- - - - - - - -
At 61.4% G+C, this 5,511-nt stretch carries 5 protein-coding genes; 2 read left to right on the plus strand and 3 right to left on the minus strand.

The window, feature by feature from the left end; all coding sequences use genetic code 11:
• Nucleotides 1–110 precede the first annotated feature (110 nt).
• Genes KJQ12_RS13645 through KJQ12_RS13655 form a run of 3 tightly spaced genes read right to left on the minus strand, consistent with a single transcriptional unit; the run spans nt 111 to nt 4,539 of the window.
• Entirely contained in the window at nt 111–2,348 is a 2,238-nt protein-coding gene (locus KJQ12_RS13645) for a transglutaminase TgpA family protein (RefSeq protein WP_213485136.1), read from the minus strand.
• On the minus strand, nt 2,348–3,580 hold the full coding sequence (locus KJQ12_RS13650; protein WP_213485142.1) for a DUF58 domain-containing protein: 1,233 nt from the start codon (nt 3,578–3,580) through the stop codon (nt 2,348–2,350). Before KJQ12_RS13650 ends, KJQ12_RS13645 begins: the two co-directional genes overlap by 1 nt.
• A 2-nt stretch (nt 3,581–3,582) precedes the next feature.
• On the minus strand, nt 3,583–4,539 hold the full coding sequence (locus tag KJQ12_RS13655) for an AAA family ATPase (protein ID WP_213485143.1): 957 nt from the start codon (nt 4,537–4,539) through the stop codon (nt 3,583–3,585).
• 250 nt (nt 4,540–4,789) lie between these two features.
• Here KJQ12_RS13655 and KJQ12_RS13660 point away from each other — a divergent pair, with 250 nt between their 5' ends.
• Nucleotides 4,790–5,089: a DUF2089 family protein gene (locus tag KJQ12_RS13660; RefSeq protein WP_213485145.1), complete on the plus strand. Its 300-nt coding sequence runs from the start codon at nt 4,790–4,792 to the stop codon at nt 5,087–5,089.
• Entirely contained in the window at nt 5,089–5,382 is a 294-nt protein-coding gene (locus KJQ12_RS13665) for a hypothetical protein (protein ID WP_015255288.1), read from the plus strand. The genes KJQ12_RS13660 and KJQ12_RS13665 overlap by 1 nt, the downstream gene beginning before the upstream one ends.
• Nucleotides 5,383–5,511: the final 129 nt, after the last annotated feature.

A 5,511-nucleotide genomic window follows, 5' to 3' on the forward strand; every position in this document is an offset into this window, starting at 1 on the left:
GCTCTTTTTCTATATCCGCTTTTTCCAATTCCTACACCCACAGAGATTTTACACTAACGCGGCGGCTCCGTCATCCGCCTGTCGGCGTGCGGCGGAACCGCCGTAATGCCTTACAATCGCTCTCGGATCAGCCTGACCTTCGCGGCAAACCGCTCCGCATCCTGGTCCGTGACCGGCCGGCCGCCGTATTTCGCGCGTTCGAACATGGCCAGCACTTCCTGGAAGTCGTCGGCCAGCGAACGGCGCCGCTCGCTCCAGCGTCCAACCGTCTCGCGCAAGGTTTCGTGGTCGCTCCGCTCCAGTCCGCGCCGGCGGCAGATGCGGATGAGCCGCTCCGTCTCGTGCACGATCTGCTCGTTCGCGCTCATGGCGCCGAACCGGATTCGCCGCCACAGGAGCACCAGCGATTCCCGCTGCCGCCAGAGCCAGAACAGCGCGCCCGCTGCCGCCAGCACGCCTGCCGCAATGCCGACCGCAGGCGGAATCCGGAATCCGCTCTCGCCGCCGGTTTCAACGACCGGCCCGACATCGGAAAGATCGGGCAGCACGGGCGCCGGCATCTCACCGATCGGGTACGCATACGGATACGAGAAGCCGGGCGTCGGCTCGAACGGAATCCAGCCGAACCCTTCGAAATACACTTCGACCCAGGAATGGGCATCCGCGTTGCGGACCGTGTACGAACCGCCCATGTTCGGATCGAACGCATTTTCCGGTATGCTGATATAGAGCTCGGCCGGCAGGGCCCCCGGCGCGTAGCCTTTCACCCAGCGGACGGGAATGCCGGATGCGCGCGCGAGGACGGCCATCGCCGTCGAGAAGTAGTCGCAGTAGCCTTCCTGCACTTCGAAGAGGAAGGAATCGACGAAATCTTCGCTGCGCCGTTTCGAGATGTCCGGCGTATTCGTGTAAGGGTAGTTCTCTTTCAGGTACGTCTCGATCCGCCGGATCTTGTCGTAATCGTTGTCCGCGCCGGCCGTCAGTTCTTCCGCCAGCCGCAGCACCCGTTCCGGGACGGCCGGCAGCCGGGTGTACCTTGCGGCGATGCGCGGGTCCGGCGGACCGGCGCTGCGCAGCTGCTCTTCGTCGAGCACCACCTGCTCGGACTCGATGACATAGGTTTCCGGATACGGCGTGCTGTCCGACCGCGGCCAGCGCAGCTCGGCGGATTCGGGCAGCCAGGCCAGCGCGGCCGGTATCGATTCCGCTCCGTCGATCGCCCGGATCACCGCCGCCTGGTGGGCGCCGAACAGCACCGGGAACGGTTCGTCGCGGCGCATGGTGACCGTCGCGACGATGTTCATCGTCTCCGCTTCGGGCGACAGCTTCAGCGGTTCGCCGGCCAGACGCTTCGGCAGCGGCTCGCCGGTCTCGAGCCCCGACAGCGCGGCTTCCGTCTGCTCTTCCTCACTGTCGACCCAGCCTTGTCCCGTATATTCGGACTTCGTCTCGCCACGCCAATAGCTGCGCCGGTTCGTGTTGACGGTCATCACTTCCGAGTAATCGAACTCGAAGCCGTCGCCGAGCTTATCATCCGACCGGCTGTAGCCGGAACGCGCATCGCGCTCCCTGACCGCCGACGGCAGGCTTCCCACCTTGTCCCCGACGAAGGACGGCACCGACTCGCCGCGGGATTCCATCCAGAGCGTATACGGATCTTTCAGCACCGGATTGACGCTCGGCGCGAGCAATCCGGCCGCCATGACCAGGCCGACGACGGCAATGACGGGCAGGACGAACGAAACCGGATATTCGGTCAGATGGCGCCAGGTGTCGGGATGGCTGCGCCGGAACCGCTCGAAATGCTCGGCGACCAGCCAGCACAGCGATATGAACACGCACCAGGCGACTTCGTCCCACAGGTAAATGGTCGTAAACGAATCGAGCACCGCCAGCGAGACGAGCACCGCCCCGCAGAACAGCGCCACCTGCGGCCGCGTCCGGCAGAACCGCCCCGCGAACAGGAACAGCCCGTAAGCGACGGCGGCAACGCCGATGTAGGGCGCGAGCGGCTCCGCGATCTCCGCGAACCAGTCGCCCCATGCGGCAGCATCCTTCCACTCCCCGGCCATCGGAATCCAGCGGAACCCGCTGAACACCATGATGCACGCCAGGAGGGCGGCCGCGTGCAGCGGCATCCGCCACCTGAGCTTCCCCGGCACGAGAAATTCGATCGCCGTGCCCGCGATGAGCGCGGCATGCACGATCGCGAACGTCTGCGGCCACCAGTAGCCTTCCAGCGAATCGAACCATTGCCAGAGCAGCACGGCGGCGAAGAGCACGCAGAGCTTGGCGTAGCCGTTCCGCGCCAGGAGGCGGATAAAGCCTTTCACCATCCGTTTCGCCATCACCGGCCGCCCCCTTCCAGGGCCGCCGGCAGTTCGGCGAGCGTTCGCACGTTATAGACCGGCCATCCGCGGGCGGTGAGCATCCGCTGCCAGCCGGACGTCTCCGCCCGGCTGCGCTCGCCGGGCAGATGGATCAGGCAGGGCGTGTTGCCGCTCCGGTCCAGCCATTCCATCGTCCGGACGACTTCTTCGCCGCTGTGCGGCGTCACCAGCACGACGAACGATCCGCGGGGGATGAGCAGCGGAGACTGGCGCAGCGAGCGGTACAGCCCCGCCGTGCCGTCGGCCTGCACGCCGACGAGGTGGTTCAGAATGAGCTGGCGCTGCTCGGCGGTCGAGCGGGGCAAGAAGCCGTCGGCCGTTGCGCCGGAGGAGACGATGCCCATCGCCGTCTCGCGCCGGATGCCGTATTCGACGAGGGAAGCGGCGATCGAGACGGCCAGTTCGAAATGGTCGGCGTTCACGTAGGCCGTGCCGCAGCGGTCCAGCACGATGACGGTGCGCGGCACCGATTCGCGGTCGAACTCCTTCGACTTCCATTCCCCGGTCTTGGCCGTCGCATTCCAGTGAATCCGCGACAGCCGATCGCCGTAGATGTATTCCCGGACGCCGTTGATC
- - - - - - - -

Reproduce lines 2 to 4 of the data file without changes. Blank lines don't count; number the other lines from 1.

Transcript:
The window, feature by feature from the left end; all coding sequences use genetic code 11:
• Nucleotides 1–110 precede the first annotated feature (110 nt).
• Genes KJQ12_RS13645 through KJQ12_RS13655 form a run of 3 tightly spaced genes read right to left on the minus strand, consistent with a single transcriptional unit; the run spans nt 111 to nt 4,539 of the window.